When it comes to politicians, I am not what you would call a “stickler” for the absolute truth. I accept that in politics, as in much of life and all of my barroom pickup rituals, claims will be made that do not stand up to scrutiny.
But it is my steadfast belief that a basic truthfulness in public life must be respected. A line must be drawn. And Michael Ignatieff, the new Liberal leader, has crossed that line.
It happened during a recent speech to the Newfoundland and Labrador Liberal convention in Gander. Ignatieff spoke of Conservative attack ads that portray him as arrogant, an elitist, a tourist in his own country. The Liberal leader assailed the campaign and declared to Stephen Harper, “If you mess with me, I will mess with you until I’m done.”
People of Canada, I ask you: is Michael Ignatieff—typist of books, enthusiast of yoga, trimmer of eyebrows—really a threat to “mess” with anyone? More important: is this what passes for tough-guy talk in academic circles? Mess with me and I’ll mess with you? Watch yourself, Harper, or I swear to God I will split my infinitives. I will leave snarky Post-its in the margins of your thesis. I will look better than you in an ascot. I AM A ONE-MAN WRECKING CREW!
A more astute purveyor of trash talk would have ended his ultimatum with a more graphic consequence—vowing to mess with you “until you run home crying to Momma” or, if he really wanted to unnerve the Prime Minister, “until you’re sympathetic to other viewpoints.” But no. Michael Ignatieff will mess with you right up to, but not beyond, the point at which he is done messing with you. And then he will stop. That’s the way they do it in the Ivy League, kids.
The following day, Ignatieff met with reporters and actually uttered the words, “I can take a punch.” This remark was dismayingly stale on a rhetorical level—and it didn’t exactly pass the test of plausibility, either. A noogie? Michael Ignatieff might be able to take a noogie. Perhaps even a wet willie. But a punch? Sir, you go too far.
“Mess with me and I’ll mess with you.” “I can take a punch.” It’s beginning to seem that Ignatieff considers his position as party leader less a job to do than a role to play. He behaves the way he thinks we expect politicians to behave. He makes the empty promise. He utters the empty threat. He’s so determined not to be defined as Prof. Tweedy McMonocle that he’s inadvertently becoming the next can’t-miss WWE villain: the Hyperbolist.
Michael Ignatieff knows that there are limits to what government can or should try to accomplish. But he’s been promising pretty much everything to pretty much everyone—because, hey, that’s what politicians do. He is capable of making thoughtful interventions, but he’s been resorting to prosaic colloquialism—because that’s what politicians do. You half-expect him to turn to the camera and say: “I’m not a two-dimensional caricature of a modern politician, but I play one on TV.”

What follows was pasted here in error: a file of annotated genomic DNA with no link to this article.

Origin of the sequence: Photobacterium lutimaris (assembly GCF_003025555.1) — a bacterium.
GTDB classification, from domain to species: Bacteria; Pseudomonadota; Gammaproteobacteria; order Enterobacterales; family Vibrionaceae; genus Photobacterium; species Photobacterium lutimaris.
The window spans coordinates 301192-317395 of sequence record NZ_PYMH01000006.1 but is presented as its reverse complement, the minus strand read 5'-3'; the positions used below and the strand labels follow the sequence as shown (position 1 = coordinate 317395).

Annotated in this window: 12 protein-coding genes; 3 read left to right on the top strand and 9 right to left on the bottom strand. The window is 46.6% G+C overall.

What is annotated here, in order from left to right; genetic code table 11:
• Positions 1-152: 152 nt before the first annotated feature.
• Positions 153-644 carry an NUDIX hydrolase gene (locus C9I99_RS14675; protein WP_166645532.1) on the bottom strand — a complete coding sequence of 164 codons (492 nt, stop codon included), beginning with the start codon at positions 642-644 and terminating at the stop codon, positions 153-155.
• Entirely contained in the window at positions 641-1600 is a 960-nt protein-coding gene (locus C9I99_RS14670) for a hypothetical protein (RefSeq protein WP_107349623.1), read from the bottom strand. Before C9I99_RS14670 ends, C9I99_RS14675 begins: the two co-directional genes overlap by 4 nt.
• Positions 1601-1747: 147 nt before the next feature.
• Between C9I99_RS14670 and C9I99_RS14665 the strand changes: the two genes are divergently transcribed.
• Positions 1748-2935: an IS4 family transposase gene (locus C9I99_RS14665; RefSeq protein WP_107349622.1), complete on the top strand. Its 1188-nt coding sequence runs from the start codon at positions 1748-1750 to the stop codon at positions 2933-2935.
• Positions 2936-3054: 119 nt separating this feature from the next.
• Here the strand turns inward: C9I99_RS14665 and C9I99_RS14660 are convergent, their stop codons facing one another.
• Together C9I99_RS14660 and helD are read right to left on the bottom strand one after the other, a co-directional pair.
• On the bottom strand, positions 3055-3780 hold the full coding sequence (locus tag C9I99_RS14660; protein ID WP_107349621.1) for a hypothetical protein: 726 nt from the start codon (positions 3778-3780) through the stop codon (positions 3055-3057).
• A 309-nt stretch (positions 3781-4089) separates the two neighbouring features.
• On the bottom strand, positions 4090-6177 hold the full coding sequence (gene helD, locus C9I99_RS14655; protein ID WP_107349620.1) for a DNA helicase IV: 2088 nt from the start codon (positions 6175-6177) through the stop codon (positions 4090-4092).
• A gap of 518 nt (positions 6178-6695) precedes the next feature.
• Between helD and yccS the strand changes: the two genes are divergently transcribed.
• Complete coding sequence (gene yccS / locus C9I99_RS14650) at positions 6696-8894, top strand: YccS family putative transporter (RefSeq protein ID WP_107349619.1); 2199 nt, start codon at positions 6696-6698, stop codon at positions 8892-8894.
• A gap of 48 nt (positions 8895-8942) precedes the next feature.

For all the scorn we heap on our political leaders, we also tend to give them tremendous benefit of the doubt. Stephen Harper is reverentially referred to as an economist, despite the fact he a) never actually worked as one, and b) argued during the last election that we wouldn’t be having a recession because we hadn’t had a recession yet. (Alas, events conspired against Harper’s bold theory that economic downturns are never late for their appointments.)
Ignatieff is widely perceived as a deep and respected thinker. But if you actually listen to him these days, you’re likely to conclude that the problem isn’t that he left Canada for 34 years. The problem is that his intellect failed to clear customs on the journey home.
On the Liberal website, the leader stares into the camera and offers Platitude No. 326 from the Politicians’ Pantry of Empty Rhetoric. “We need a new kind of politics,” he says. Really? Again? Man, they sure don’t make kinds of politics like they used to.
Meanwhile, Ignatieff’s major addresses over the past couple of months read almost as parody—a long list of what a Liberal government would do followed by a comically incongruous reference to how governing is about making “hard choices.” When we’re together, everything will be great and perfect and also shiny. It’s not so much a vision of Canada as it is the chorus of every Céline Dion ballad.
The Conservatives seem vulnerable. They’re down in the polls—especially in Quebec, where they’re about as popular as certain forms of hepatitis. Perhaps Ignatieff senses the moment. He wants to take advantage. And he doesn’t want to risk blowing it by asking anything of us or making us, you know, think.
We get that Ignatieff is smart. But maybe he should consider that some of us might be, too.